It also recommends that vulnerable passengers should continue to wear a face mask regardless of the rules, ideally an FFP2/N95/KN95 type mask which offers a higher level of protection than a standard surgical mask.

“From next week, face masks will no longer need to be mandatory in air travel in all cases, broadly aligning with the changing requirements of national authorities across Europe for public transport,” EASA executive director Patrick Ky said in the statement. 

“For passengers and air crews, this is a big step forward in the normalisation of air travel. Passengers should however behave responsibly and respect the choices of others around them. And a passenger who is coughing and sneezing should strongly consider wearing a face mask, for the reassurance of those seated nearby.”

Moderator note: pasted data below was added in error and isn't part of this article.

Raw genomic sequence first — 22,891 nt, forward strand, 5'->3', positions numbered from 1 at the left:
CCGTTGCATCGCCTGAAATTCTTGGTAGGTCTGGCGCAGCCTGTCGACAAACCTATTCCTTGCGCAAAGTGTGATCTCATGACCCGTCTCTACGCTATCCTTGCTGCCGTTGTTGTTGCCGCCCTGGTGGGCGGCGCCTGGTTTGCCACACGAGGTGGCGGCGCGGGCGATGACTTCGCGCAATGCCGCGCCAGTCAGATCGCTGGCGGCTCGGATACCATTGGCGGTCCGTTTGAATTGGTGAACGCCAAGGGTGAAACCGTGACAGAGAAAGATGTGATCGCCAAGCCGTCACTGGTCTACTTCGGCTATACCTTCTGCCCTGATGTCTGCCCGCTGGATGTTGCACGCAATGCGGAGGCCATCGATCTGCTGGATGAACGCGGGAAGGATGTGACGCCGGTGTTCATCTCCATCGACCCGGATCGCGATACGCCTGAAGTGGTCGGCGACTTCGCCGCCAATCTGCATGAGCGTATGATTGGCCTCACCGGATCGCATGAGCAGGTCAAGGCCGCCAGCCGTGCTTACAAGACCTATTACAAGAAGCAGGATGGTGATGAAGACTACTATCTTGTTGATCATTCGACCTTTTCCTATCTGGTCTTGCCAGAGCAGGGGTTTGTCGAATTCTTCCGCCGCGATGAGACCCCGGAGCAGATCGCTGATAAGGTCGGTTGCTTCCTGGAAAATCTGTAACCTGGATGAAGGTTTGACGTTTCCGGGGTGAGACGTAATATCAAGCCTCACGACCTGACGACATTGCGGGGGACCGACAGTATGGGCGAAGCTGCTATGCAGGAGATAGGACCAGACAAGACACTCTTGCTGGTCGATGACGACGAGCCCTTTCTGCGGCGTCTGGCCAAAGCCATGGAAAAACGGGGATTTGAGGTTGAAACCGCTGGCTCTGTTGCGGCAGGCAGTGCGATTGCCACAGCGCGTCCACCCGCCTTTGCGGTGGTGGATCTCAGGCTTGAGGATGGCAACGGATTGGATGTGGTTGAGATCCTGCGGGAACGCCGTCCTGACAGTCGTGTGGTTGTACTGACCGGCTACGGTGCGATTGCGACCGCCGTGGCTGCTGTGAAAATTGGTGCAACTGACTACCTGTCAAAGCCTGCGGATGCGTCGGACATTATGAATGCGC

ECDC director Andrea Ammon added: “The development and continuous updates to the Aviation Health Safety Protocol in light of the ongoing Covid-19 pandemic have given travellers and aviation personnel better knowledge of the risks of transmission of SARS-CoV-2 and its variants. 

“While risks do remain, we have seen that non-pharmaceutical interventions and vaccines have allowed our lives to begin to return to normal. 

“While mandatory mask-wearing in all situations is no longer recommended, it is important to be mindful that together with physical distancing and good hand hygiene it is one of the best methods of reducing transmission. 

“The rules and requirements of departure and destination states should be respected and applied consistently, and travel operators should take care to inform passengers of any required measures in a timely manner.”